Consider: our old friend Tyson Chandler leads the NBA offensive rebounds per game at 4.4. Over the last three games, Butler is averaging four offensive boards. Not bad for a 6-foot-8 small forward.
Because I've recently been blessed with access to the NBA's incredible media stats site, I took it upon myself to rip video of every offensive rebound Butler has secured over the last three games. I'm no pro at this and the video lags a bit, but it's still interesting to see how Butler attacks the offensive glass, I think. Let's go game-by-game:
Grizzlies -- 1/19
Offensive rebounds: Four
Butler was just 2-of-10 from the field until the fourth quarter on Saturday vs. the Grizzlies. He would then proceed to go ham. Check out his fourth quarter stat line:
It's no surprise that the rest of the team would follow suit, as Chicago outscored Memphis 29-16 in that final frame but still fell by three points. That game will mostly be remembered for Thibodeau bizarrely benching Noah in the fourth quarter, but don't forget about Butler's work. That really was the first time he proved he could carry a big burden against a formidable opponent.
Lakers -- 1/21
Offensive rebounds: Three
Say what you will, but that Sports Illustrated cover was spot-on: this Lakers season really has been a blast. For everyone but the Lakers, that is.
If Butler ever goes on to have a substantive NBA career -- we're all optimistic, I think, but it's still too early to say definitively -- this game will be remembered as the first time he really left his mark. His offensive stats weren't jawdropping -- 4-of-10 from the field for 10 points, eight rebounds and four assists. But as he walked off the floor, his teammates shouted "Kobe Stopper!" at him. Word to Ruben Patterson.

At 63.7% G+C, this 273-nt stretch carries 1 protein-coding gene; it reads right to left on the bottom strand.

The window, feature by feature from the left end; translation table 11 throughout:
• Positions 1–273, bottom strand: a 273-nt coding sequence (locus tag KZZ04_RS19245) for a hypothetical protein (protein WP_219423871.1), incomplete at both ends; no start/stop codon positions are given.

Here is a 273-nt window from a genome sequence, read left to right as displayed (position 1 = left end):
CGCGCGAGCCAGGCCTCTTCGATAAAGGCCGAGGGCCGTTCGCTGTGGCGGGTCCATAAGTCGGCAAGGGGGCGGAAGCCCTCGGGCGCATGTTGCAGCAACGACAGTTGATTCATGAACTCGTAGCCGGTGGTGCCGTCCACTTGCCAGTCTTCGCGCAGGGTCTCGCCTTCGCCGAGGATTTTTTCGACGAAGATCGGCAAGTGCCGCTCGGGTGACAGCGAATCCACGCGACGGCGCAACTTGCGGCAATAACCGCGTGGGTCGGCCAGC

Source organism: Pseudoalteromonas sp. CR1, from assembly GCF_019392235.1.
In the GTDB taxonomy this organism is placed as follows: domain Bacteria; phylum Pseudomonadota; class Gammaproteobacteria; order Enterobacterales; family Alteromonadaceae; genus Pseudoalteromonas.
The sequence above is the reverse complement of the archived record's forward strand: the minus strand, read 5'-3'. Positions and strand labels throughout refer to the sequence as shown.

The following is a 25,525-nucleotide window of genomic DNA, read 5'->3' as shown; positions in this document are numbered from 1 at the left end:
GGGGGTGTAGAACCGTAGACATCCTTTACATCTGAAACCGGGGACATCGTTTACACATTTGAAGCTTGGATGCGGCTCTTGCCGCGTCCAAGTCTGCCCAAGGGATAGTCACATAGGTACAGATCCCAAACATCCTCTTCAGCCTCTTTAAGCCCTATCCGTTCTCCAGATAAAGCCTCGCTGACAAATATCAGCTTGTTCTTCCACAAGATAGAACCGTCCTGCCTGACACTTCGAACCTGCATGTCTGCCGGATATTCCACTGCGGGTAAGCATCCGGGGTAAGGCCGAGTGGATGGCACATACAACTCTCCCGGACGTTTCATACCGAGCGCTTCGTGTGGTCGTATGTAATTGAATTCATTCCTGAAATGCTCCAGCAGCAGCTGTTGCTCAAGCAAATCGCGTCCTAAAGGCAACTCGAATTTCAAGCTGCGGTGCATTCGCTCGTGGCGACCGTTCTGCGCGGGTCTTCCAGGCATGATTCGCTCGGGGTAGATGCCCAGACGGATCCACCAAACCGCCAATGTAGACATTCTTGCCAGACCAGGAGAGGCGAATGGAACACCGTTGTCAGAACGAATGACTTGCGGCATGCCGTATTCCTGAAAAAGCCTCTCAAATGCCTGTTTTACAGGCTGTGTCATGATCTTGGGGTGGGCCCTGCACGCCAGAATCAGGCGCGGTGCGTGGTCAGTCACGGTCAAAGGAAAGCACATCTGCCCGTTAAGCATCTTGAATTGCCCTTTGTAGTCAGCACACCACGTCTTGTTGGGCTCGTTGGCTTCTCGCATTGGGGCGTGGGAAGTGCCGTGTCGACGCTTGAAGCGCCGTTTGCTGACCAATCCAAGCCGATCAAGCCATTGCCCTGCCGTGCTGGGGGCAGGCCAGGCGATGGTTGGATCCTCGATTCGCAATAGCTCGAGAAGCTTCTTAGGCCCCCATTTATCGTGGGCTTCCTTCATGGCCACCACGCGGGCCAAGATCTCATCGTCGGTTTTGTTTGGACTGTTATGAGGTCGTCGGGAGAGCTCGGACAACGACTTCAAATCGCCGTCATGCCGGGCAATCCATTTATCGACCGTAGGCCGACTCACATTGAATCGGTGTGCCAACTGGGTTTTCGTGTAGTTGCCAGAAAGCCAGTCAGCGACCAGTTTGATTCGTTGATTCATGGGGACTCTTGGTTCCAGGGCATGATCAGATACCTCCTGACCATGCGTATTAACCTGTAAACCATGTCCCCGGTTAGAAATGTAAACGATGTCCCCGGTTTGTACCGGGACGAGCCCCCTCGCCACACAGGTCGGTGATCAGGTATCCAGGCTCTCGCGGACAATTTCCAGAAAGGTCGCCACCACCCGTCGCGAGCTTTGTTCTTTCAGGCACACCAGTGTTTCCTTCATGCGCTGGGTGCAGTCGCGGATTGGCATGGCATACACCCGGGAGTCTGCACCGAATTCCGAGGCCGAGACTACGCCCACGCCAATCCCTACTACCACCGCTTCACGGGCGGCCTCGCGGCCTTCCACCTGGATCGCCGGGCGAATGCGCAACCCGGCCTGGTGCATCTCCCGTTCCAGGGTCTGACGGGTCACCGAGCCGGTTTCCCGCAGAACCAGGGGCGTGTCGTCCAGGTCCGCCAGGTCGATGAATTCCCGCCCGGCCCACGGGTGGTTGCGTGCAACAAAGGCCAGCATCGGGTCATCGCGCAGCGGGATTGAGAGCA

Butler's defensive effort vs. Kobe was pretty stellar. Bean finished 7-of-22 from the floor and 0-of-6 from three-point range to end the night with only 16 points. I noted on Twitter that he reminded me of the time Thabo Sefolosha helped hold Kobe to 19 points during his rookie season, but Butler's effort was even more impressive. Thabo only played 20 minutes against Bryant that day, Jimmy logged over 43.
He also did this:
Pistons -- 1/23
Offensive rebounds: Five
18 points, nine rebounds and four assists in 46 minutes of work. He held Tayshaun Prince (R.I.P.) to 11 points on 5-of-12 shooting. No overzelous nicknames, M.J. moments or standout narratives, just Jimmy Butler ballin' out to help the Bulls win the fourth quarter 28-14 to steal a thoroughly ridiculous victory from the Pistons.
Hamstrings are tricky things -- raise your hand if you remember that year seemingly every player on the Bears suffered a hamstring pull in training camp -- and there's no timetable yet for Deng's return. Honestly, take a few days off, Lu. Regular season wins are important, sure, and the Bulls stand a better chance at beating the Warriors on Friday night with their All-Star in the lineup. But: the Bulls already have plenty regular season wins. More than I thought they would! There's no reason to rush Deng back, especially with an injury that can linger.
Which is to say: let Jimmy Butler eat. He's been a joy to watch over these past few games, and there's no reason to go against riding the hot hand while Deng recovers.